Forty Years On | Hillman Foundation

Clear It With Sidney

Notes on journalism for the common good, by Lindsay Beyerstein

Forty Years On

Frank Kameny takes the long view on the gay-rights movement

Forty years ago, the New York City Police Department staged a late night raid on the Stonewall Inn, a gay club in Greenwich Village lacking a liquor license. This utterly routine event produced a reaction unlike anything New York’s finest had ever witnessed from lesbian and gay bar patrons, whom they had persecuted for decades without ever encountering a particle of resistance.

In the immortal words of Storme DeLaverie, a cross-dressing lesbian and a famous night club performer, “The cop hit me, and I hit him back.” This had never happened before.

Whether or not Ms. DeLaverie was the lesbian who sparked the most famous riot in gay history remains a matter of fierce dispute. But what happened next is a matter of record: a wildly unlikely collection of drag queens, gay teenagers, and their instantly-revolutionized elders suddenly rose up against their oppressors. First they threw coins at the cops (“This is your payoff”); then rocks; then someone shouted “gay power” and someone else lifted a parking meter out of the ground to use it as a battering ram against the barricaded door of the Stonewall. “The homosexuals were usually very docile, quiet people,” remembered deputy police inspector Seymour Pine. “But this night was different…I had been in combat situations, but there was never any time that I felt more scared than that.”

In the twinkling of a mascara-shaded eye, the streets of New York gave birth to a revolution whose echoes would eventually be heard in every country in the world. The riots were given scant coverage in the daily press, but the New York Daily News did produce one brilliant headline about it, as accurate as it was concise:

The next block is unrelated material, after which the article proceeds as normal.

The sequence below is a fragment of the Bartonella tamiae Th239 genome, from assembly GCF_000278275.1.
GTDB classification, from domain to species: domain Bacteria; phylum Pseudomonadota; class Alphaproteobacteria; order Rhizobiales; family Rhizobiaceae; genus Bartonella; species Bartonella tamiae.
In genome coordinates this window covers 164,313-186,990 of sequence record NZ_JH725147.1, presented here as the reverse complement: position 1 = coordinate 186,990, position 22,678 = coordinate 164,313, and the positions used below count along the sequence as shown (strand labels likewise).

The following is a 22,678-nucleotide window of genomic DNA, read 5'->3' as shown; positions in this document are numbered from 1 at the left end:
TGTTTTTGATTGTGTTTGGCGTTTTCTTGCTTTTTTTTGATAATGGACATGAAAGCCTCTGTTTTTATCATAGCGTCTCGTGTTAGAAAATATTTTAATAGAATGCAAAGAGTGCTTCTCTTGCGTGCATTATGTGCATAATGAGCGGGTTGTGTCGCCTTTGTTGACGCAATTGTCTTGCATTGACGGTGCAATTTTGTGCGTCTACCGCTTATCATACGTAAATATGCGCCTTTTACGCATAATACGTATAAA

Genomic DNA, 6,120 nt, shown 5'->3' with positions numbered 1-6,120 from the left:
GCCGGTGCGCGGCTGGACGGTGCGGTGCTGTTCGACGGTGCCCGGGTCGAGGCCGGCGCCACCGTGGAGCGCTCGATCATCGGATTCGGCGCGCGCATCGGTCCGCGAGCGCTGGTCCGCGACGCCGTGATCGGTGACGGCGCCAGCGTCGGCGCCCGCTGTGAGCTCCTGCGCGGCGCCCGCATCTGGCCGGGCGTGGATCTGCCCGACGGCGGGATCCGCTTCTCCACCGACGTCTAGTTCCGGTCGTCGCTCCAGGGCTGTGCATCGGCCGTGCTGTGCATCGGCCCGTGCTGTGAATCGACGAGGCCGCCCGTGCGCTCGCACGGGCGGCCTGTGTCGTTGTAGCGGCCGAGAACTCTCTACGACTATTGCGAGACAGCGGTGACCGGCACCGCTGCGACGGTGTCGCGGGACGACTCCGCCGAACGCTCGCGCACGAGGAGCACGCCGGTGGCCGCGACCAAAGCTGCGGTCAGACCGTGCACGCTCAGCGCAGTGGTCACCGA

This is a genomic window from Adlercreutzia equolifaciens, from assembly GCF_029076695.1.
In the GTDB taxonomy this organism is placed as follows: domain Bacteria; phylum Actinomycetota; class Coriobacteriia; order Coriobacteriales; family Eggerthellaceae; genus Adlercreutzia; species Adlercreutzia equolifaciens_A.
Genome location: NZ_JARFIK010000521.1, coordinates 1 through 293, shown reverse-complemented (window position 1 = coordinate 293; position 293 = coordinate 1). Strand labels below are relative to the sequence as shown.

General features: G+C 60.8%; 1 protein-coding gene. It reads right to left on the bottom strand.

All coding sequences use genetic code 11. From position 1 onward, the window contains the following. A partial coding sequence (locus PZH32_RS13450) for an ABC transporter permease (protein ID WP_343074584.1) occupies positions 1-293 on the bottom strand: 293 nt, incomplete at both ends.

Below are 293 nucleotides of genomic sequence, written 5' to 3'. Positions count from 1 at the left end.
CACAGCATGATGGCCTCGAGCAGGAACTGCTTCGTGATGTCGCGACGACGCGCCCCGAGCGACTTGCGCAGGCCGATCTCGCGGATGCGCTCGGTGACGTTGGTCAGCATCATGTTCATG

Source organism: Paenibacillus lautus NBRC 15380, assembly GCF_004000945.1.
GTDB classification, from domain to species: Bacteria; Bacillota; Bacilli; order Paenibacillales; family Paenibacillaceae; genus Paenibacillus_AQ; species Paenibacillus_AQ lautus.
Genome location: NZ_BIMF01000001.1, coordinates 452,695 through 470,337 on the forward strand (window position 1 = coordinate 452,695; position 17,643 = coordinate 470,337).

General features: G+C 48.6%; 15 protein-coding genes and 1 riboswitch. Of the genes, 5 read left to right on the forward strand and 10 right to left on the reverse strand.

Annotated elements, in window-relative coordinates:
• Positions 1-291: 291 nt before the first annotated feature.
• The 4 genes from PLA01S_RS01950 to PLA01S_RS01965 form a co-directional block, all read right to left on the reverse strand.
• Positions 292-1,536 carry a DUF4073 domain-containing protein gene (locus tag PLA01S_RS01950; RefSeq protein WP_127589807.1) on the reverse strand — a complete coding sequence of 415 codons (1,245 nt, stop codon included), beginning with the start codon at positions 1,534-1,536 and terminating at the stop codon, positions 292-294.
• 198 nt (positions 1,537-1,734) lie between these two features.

Homo Nest Raided;
    Queen Bees are Stinging Mad

Within weeks there was an explosion of organizational activity, as lesbians and gays finally followed the path of the soldiers in the Civil Rights Movement and the Women’s Movement to claim their rightful place inside America. One month after the riot, the newly created Gay Liberation Front produced one of its first pamphlets. This was its headline:

    YOU THINK HOMOSEXUALS ARE REVOLTING
    YOU BET YOUR SWEET ASS WE ARE.

One of the most important reasons why progress would come so rapidly was a man named Frank Kameny. A World War II combat veteran with a Harvard Ph.D in astronomy, Kameny started his own battle for equal rights twelve years before the Stonewall Riot, when he was fired from the U.S. Army Map Service in 1957 because he was gay. Kameny filed the first federal law suit to challenge the executive order banning gays from employment by the federal government and all of its contractors, an order that had been signed by Dwight Eisenhower in 1953. Four years later, the United States Supreme Court refused to hear Kameny’s case, but he remained unbowed. Over the next two decades, he would be responsible for most of the intellectual and strategic framework for the burgeoning gay movement.